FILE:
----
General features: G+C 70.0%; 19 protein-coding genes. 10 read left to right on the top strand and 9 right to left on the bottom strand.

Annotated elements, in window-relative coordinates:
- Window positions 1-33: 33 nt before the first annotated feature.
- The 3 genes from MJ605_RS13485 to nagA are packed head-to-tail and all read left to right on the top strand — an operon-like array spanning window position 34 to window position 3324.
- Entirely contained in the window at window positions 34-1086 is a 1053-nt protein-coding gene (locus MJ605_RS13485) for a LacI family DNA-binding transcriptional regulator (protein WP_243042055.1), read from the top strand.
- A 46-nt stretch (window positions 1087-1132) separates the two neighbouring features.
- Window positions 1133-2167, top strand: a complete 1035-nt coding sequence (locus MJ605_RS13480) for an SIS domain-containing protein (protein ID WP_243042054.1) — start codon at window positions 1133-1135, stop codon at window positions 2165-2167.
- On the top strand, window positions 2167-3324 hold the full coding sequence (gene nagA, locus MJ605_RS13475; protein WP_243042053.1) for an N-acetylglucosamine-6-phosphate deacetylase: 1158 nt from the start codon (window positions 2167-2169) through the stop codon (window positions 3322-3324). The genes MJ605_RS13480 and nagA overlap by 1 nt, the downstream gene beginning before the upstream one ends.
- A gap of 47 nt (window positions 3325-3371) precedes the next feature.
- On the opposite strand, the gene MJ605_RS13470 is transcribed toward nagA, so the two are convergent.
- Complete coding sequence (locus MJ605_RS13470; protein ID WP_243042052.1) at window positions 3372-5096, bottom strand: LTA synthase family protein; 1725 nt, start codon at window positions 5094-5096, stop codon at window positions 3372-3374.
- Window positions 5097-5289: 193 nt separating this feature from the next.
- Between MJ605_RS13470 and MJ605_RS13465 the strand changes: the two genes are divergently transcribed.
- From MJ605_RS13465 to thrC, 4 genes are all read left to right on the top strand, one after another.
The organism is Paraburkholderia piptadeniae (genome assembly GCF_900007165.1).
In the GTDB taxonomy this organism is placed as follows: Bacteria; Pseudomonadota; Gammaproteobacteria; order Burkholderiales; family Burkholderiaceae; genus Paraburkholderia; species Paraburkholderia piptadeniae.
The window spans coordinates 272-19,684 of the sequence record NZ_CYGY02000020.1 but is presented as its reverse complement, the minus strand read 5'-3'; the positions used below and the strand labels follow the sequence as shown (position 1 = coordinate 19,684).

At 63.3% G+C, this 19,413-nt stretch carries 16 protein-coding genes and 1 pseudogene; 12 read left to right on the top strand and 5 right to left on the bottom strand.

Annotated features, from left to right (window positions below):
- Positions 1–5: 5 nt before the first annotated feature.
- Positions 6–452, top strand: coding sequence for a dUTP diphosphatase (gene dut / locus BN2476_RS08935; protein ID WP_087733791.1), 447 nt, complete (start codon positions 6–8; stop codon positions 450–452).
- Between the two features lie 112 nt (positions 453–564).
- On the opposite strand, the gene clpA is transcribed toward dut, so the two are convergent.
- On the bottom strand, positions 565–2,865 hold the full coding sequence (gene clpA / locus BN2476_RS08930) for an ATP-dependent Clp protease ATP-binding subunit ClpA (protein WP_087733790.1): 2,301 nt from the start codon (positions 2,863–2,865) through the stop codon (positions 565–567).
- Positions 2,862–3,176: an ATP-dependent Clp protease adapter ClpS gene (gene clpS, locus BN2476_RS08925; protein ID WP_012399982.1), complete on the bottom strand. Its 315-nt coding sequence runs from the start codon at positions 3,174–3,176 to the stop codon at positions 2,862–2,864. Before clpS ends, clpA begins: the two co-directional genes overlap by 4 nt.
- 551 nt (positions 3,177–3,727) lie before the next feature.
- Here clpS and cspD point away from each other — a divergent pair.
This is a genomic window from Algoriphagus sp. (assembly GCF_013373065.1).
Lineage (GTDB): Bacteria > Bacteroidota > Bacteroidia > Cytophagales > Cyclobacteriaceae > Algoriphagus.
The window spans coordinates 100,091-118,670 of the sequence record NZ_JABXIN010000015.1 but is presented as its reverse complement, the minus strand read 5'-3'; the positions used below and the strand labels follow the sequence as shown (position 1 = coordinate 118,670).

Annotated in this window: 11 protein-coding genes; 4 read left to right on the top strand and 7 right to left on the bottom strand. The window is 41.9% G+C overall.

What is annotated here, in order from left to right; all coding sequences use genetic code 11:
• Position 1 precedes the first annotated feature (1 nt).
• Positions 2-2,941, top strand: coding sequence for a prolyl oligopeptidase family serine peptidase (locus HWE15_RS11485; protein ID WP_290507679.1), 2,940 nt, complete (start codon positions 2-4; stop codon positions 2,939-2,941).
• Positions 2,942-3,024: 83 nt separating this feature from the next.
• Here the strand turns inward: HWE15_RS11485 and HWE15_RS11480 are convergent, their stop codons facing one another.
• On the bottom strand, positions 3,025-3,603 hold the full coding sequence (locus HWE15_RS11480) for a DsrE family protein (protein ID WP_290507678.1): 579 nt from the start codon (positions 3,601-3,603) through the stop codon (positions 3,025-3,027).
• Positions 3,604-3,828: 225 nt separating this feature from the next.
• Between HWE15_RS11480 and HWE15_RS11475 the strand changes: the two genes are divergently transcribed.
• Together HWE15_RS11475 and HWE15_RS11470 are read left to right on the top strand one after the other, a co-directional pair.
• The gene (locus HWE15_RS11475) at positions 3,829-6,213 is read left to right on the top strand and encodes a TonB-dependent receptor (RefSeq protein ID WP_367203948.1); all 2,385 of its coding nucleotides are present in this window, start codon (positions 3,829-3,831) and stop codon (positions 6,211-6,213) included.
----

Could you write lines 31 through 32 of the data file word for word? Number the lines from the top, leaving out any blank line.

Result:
Annotated in this window: 11 protein-coding genes; 4 read left to right on the top strand and 7 right to left on the bottom strand. The window is 41.9% G+C overall.

What is annotated here, in order from left to right; all coding sequences use genetic code 11: